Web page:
Stephen Kennedy is raising money for a medical treatment he knows he may not live long enough to receive.
Last year the 44-year-old from Dundee was told he had an aggressive and incurable brain tumour known as a glioblastoma.
He’s now backing a campaign led by a Scottish neurosurgeon to bring a pioneering immunotherapy trial to Scotland from America.
“I’m young, I’m looking to live a good few years,” he told STV News.
“Hopefully getting this treatment will help me. I might see my kids growing up, I could see my granddaughter growing up.
“If I could survive for five to ten years, there could be a breakthrough medically that will help me further.”
The treatment is currently being trialled at Duke University in North Carolina.
It works by using the patients’ own immune system to target the brain tumour.
This is done through injections containing a protein which makes the white cells in the body fight brain tumour cells, without harming normal brain tissue.
While it is still in the early stages and will not change a terminal diagnosis, it’s hoped it might be able to prolong the lives of some patients.
The campaign has been launched by Kismet Hossain-Ibrahim, a neurosurgeon at Ninewells Hospital in Dundee, along with the brain research charity Funding Neuro.
They have identified Stephen as a patient who may benefit from the trial and now want to recruit a further nine people in Scotland with glioblastomas, who fit the right criteria for the therapy.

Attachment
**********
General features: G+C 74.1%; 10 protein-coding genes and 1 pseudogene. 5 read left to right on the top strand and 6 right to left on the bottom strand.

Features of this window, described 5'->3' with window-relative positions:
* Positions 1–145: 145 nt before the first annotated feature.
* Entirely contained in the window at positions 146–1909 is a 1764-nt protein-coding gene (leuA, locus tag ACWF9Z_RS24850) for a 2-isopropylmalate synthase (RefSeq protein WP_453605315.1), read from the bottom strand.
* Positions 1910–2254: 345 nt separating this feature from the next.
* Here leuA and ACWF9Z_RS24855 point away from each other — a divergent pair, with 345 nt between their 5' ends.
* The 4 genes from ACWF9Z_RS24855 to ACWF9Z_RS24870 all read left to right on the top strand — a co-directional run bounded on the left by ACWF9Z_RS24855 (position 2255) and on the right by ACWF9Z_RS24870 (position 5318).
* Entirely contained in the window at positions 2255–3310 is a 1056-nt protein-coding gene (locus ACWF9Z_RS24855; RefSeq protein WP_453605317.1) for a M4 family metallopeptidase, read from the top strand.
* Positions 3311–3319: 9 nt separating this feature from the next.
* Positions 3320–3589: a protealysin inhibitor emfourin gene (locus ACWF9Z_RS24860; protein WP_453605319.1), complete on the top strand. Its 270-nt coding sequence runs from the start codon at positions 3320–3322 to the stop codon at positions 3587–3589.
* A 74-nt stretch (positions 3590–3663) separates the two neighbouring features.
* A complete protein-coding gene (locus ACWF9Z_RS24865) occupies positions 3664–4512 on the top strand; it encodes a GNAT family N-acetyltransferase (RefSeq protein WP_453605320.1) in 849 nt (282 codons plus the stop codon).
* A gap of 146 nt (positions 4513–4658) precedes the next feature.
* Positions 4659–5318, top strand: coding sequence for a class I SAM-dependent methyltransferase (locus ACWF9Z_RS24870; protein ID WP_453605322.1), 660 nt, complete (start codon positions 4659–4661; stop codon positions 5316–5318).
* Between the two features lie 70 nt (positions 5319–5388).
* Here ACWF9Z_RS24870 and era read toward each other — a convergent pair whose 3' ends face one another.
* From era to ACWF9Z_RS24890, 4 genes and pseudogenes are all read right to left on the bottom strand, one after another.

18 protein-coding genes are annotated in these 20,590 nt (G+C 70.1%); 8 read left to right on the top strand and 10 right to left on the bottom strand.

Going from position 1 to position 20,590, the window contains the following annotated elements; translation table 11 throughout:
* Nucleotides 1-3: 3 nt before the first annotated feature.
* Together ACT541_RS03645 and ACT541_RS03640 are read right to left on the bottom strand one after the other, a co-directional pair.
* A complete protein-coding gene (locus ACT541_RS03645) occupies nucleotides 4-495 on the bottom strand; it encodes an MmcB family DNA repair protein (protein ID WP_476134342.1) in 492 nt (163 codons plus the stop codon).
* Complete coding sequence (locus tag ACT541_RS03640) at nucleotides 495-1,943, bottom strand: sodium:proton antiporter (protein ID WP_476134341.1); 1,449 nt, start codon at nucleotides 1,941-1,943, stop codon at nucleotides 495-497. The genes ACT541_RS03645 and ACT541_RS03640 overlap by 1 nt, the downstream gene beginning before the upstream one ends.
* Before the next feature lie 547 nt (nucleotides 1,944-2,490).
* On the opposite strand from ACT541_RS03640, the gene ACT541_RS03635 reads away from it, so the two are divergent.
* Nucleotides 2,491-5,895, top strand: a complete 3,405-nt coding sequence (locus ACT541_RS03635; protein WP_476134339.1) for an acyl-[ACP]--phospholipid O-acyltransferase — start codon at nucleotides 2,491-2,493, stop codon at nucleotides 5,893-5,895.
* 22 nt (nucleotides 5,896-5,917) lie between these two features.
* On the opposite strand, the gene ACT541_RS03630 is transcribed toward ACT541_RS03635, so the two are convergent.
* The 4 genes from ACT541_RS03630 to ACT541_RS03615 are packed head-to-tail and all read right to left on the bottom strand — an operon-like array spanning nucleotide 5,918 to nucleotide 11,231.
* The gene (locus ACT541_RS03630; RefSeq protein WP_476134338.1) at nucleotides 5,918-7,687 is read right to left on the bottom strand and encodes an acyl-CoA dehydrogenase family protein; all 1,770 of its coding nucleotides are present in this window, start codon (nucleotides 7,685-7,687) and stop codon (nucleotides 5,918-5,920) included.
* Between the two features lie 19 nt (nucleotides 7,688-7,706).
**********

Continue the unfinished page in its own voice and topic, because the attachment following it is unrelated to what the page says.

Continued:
Mr Ibrahim said: “The problem is we don’t know if it works yet, but we have to have as many people as we can having this treatment before we get that answer.
“This is a trial, it is experimental, but I want people in Scotland to have an option of something else that has been developed by one of the world’s leading centres of immunotherapy for brain cancers at Duke.”
‘I’d hate somebody else to be in the same situation and have no options.’Stephen Kennedy
A crowdfunding appeal is now under way to raise the £500,000 needed to fund the treatment.
“It just takes one or two philanthropists to say ‘actually I can make a difference here’,” said Mr Ibrahim.
“It’s all for patients with incurable brain cancer.
“People are dying and if I can offer them some hope at a time when they’re feeling hopeless that it itself is good treatment.”
Stephen has already managed to raise more than £16,000 in a week and hopes it will benefit others, if not himself.
“I know there may be a possibility that I won’t benefit from any fundraising that we do,” he said.
“But I’d hate somebody else to be in the same situation and have no options.
“So that’s why I want to bring it to Scotland as well. To help others, not just myself.”
Stephen had just started a new job in Israel when he collapsed suddenly last November.
“I was told after about 12 hours of tests that I had a large life-threatening brain tumour,” he said.
He underwent seven hours of surgery to remove the growth, before returning to Scotland for chemotherapy and radiotherapy.
But it was unsuccessful and his tumour continued to grow. He was told he had a maximum of around two years to live.
‘If you don’t have hope, you don’t have anything.’Stephen Kennedy
Sharon Kane of Funding Neuro said: “We recognise with glioblastoma there’s not a lot of options for patients in Scotland.
“Of course the trial is experimental and there are no guarantees, but we’re hopeful that it may bring some benefit to patients.”
Stephen says he’s determined to remain optimistic.
“I just need to keep positive and that’s what I’m doing. I’m out walking every day, I’ve changed my diet. I just try to stay as positive as I can.
“Because if you don’t have hope, you don’t have anything.”
Donations can be made here.